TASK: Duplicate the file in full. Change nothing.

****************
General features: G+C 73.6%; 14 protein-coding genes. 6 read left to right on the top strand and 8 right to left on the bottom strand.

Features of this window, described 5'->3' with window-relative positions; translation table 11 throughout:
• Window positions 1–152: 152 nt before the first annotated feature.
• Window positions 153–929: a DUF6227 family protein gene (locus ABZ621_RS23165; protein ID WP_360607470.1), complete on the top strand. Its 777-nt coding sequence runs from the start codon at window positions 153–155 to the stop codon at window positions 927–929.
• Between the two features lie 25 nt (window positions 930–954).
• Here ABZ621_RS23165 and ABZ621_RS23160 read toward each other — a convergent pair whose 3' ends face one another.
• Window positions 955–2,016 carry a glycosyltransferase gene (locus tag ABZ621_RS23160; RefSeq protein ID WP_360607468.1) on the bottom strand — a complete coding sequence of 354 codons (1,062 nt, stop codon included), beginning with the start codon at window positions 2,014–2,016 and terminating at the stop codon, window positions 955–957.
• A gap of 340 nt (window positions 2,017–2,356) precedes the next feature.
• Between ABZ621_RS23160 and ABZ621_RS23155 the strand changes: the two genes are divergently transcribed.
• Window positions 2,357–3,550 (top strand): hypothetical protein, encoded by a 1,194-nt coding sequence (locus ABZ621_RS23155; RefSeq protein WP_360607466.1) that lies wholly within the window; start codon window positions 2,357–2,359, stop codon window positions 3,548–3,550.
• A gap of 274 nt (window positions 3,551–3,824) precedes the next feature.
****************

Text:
General features: G+C 73.6%; 14 protein-coding genes. 6 read left to right on the top strand and 8 right to left on the bottom strand.

Features of this window, described 5'->3' with window-relative positions; translation table 11 throughout:
• Window positions 1–152: 152 nt before the first annotated feature.
• Window positions 153–929: a DUF6227 family protein gene (locus ABZ621_RS23165; protein ID WP_360607470.1), complete on the top strand. Its 777-nt coding sequence runs from the start codon at window positions 153–155 to the stop codon at window positions 927–929.
• Between the two features lie 25 nt (window positions 930–954).
• Here ABZ621_RS23165 and ABZ621_RS23160 read toward each other — a convergent pair whose 3' ends face one another.
• Window positions 955–2,016 carry a glycosyltransferase gene (locus tag ABZ621_RS23160; RefSeq protein ID WP_360607468.1) on the bottom strand — a complete coding sequence of 354 codons (1,062 nt, stop codon included), beginning with the start codon at window positions 2,014–2,016 and terminating at the stop codon, window positions 955–957.
• A gap of 340 nt (window positions 2,017–2,356) precedes the next feature.
• Between ABZ621_RS23160 and ABZ621_RS23155 the strand changes: the two genes are divergently transcribed.
• Window positions 2,357–3,550 (top strand): hypothetical protein, encoded by a 1,194-nt coding sequence (locus ABZ621_RS23155; RefSeq protein WP_360607466.1) that lies wholly within the window; start codon window positions 2,357–2,359, stop codon window positions 3,548–3,550.
• A gap of 274 nt (window positions 3,551–3,824) precedes the next feature.